Who Was Johann Sebastian Bach?
Johann Sebastian Bach (1685-1750), was a German composer. The son of an organist, – he studied the same instrument and held the post of court musician in Anhalt-Cothen in 1717, moving to St Thomas’ church, Leipzig, in 1723. He remained there for the rest of his life, and most of his work is sacred music. Johann Sebastian Bach is considered the quintessential composer of the Baroque era, though in his own time he had a higher reputation as an organist, and one of the most important figures in classical music in general. His complex musical style was nearly lost in history but gratefully it survives to be studied and enjoyed today. Few of his compositions were even printed until after his death.
People thought his music old-fashioned – Bach was not attracted to such new forms as the sonata and he thought opera was not for serious musicians. But genius outlives fashion. Bach’s reputation began to rise rapidly in the early 19th century as more of his work became widely known. Bach was an intellectual puzzle, a musical genius and a superb musical student. He learned and taught, composed and played, and brought joy to millions of music fans around the world.
The decisive event was, perhaps, a performance of his St. Mathew’s passion conducted by Mendelssohn in Berlin, 1829. Bach is famous both for his secular music, such as the Brandenburg Concertos, mostly composed at Cothen, and for the religious music, like the Mass in B Minor. The imagination and passion of his music, his versatility and intelligence- and his enormous output – explain Wagner’s verdict on Bach: “the most stupendous miracle in all music.” Four of Bach’s sons also composed music: Wilhelm Friedemann, Carl Philip Emanuel, Johann Cristoph Friedrich and Johann Christian.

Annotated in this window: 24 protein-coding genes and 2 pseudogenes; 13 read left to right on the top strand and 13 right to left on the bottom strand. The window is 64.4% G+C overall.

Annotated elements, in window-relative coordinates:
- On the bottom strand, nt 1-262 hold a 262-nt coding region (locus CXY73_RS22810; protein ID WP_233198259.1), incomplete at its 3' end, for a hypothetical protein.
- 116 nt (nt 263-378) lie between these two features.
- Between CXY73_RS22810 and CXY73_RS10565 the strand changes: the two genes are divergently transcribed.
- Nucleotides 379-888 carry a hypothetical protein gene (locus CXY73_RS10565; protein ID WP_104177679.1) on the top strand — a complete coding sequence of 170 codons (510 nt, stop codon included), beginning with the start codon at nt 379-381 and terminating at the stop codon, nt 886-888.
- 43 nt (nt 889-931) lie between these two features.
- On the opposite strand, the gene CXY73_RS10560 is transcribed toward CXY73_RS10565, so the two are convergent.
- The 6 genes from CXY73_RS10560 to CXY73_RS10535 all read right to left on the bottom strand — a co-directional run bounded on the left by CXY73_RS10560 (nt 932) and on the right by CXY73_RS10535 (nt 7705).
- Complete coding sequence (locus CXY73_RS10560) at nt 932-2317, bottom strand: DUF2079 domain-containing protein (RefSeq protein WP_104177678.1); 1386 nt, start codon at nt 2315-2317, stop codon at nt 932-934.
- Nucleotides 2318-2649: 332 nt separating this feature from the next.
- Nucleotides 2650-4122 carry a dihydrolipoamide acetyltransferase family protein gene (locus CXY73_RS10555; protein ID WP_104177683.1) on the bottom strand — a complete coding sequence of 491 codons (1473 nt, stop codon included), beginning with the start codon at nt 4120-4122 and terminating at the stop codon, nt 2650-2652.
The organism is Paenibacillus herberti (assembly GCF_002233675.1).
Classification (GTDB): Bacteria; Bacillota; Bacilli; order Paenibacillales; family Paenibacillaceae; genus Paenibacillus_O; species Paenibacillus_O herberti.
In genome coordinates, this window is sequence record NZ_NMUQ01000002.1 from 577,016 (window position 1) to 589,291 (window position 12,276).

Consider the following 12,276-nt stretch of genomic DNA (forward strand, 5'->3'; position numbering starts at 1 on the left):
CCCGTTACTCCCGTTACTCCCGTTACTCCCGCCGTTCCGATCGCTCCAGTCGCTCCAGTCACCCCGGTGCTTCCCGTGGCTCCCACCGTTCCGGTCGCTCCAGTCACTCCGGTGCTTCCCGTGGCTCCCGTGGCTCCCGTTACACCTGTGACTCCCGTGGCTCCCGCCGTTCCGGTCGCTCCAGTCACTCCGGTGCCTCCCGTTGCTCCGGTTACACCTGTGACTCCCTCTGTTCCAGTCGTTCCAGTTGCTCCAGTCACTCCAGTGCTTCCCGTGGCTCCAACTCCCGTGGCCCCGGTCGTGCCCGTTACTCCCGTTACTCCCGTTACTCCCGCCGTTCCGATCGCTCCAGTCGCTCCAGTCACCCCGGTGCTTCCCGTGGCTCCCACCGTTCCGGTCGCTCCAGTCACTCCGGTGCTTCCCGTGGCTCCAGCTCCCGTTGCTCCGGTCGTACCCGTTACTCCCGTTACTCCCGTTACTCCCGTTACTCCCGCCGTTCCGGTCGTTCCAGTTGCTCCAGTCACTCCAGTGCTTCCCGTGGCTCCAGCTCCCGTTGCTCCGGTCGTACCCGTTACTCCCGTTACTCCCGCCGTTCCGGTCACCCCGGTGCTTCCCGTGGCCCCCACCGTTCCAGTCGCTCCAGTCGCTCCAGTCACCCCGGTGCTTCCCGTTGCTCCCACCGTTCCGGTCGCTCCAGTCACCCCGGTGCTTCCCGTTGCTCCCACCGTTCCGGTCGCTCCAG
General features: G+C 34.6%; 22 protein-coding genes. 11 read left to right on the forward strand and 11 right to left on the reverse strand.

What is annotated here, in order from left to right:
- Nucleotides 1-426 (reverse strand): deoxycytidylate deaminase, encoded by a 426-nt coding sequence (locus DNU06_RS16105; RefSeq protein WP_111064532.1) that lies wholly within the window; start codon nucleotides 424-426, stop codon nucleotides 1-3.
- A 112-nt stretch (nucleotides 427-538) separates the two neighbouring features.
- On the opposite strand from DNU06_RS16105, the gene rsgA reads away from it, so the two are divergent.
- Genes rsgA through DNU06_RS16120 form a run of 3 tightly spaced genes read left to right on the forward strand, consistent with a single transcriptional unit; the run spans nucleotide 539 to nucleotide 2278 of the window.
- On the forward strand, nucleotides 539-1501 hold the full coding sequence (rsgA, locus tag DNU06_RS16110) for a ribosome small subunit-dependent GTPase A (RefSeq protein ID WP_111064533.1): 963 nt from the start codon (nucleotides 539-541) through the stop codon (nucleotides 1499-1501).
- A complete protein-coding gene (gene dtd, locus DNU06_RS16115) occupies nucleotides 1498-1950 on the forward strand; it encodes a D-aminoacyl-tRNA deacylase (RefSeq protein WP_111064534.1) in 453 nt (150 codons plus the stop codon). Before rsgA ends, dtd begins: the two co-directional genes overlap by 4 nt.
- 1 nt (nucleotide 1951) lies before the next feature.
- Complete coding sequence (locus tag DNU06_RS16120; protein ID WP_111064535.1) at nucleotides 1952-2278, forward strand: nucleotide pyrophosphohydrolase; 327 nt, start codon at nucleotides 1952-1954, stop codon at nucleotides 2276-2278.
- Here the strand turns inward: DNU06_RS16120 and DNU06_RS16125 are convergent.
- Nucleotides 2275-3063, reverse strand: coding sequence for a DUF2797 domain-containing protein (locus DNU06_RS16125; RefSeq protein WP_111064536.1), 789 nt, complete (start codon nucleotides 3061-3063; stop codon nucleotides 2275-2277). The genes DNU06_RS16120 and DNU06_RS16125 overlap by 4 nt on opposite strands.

In his lifetime (65 years), Bach composed an incredible 1128 pieces of music. There are a further 23 works which were lost or unfinished. His best-known compositions include The Well-Tempered Clavier, Toccata and Fugue in D minor, Air on the G String, Goldberg Variations, Brandenburg Concertos and many more.
Bach was fond of incorporating the numbers 14 and 41 into his musical works, because they were derived from the mystical numerology values of the letters in his own name. We’re not quite sure how that ended up as ‘Air on the G string’, but his works are littered with references to those numbers.
He took simple Lutheran melodies and developed them into fully-fledged works, adding his own touch of genius and love complexity to each one. “Wachet Auf” is one such example—the original tune was by Philipp Nicolai, composed in the 16th century, but most listeners would recognize Bach’s version first. Bach transcribed many works of other composers, showing how he admired them. He spent a great deal of time studying the Italian Baroque style, probably playing the works of Arcangelo Corelli and Giovanni Pergolesi. These inspired his own seminal violin sonatas. There are actually far more composers who influenced Bach, which was very interesting to read.